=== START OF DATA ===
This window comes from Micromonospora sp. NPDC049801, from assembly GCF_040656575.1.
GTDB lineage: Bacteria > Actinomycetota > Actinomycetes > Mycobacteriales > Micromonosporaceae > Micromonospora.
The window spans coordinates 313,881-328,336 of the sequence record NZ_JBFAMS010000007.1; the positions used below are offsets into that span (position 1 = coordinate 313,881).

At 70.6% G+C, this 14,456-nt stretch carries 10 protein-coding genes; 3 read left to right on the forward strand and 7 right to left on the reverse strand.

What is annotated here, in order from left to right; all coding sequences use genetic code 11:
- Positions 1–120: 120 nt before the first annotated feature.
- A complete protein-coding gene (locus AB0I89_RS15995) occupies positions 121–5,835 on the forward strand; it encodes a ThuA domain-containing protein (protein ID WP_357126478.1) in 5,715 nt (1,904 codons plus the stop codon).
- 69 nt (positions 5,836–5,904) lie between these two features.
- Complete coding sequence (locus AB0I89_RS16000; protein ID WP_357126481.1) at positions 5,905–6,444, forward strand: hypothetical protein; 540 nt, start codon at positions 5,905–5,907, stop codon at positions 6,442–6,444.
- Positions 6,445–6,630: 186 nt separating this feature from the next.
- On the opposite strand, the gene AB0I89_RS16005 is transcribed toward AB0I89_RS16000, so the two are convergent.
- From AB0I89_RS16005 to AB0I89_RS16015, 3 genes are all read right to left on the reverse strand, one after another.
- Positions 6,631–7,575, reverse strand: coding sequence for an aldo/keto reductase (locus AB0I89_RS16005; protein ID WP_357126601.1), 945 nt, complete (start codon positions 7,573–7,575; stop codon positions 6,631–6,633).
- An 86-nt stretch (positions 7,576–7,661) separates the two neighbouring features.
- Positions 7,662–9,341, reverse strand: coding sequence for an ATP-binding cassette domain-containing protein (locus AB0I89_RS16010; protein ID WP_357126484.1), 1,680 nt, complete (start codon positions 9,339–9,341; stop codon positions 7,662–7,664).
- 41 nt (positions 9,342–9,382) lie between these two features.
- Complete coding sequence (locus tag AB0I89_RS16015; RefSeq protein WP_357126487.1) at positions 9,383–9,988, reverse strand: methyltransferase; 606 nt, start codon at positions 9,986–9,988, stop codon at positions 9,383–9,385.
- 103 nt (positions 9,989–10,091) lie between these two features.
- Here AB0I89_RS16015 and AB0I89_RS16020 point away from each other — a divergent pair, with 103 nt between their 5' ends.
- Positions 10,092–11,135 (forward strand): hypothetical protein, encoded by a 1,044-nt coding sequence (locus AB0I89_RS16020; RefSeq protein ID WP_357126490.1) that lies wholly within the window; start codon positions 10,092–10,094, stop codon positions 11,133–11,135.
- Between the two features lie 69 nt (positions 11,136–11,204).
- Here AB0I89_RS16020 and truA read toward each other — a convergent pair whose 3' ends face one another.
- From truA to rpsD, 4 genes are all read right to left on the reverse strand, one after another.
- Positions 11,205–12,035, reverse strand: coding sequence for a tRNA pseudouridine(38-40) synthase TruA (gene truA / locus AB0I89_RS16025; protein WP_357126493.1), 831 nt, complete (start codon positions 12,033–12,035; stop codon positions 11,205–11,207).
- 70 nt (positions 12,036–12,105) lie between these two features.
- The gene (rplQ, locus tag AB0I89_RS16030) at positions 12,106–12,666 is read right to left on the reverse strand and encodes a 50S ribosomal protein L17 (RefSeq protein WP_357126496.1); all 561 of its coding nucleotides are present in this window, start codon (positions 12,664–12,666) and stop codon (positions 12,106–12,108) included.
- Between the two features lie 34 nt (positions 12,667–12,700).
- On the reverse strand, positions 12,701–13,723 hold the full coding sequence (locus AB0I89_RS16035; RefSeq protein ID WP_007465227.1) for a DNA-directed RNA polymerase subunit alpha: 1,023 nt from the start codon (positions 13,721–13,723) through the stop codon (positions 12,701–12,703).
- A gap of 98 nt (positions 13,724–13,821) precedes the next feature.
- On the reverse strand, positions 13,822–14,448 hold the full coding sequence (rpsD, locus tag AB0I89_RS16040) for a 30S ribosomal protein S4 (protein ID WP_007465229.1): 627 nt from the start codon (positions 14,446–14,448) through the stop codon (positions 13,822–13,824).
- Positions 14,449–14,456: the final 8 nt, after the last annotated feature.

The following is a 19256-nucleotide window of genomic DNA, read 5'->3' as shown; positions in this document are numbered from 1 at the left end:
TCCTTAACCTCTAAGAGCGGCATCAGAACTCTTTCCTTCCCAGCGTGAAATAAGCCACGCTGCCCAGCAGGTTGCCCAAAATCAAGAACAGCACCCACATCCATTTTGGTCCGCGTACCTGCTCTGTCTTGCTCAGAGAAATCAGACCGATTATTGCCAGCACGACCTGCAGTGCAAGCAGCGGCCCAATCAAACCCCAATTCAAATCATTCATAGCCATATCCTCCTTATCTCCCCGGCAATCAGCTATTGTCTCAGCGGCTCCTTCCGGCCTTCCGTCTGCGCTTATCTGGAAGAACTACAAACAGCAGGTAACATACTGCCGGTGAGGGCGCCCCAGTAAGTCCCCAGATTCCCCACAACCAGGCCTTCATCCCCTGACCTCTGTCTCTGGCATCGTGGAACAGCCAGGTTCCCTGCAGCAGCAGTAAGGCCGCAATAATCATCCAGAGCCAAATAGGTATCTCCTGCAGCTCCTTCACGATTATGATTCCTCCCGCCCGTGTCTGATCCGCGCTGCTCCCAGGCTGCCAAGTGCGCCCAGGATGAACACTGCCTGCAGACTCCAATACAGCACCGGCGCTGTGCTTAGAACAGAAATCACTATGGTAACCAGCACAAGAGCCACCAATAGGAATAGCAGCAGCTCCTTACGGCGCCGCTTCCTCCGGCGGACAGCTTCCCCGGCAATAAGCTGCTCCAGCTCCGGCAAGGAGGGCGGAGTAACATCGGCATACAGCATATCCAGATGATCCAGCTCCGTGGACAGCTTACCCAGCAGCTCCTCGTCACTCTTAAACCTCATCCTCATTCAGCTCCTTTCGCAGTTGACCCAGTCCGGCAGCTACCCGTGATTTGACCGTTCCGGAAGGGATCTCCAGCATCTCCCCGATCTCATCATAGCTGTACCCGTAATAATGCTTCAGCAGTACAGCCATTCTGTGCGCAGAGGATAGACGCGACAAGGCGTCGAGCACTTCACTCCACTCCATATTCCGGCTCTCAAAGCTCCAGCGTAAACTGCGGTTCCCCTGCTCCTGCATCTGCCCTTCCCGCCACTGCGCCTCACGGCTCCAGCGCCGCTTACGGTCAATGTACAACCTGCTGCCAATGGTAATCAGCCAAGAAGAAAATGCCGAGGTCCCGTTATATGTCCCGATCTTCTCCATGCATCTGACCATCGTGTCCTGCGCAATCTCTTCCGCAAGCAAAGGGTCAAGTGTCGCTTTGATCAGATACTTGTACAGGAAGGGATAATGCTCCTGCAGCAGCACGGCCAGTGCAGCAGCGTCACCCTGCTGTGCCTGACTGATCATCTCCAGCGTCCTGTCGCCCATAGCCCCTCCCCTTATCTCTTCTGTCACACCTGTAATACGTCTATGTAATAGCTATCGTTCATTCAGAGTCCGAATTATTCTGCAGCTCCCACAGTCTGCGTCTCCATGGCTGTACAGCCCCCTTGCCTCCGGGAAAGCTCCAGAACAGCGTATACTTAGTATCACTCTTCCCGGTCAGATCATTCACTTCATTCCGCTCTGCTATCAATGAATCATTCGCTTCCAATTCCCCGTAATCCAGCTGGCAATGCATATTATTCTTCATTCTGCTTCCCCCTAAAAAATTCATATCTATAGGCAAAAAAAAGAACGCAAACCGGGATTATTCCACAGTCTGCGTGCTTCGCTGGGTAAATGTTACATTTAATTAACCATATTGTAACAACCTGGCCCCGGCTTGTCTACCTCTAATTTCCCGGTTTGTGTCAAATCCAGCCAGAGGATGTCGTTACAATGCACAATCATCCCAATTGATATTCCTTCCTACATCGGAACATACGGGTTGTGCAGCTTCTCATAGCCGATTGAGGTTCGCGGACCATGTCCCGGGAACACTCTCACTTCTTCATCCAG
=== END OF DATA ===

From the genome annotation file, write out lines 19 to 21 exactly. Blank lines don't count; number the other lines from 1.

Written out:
- Here AB0I89_RS16015 and AB0I89_RS16020 point away from each other — a divergent pair, with 103 nt between their 5' ends.
- Positions 10,092–11,135 (forward strand): hypothetical protein, encoded by a 1,044-nt coding sequence (locus AB0I89_RS16020; RefSeq protein ID WP_357126490.1) that lies wholly within the window; start codon positions 10,092–10,094, stop codon positions 11,133–11,135.
- Between the two features lie 69 nt (positions 11,136–11,204).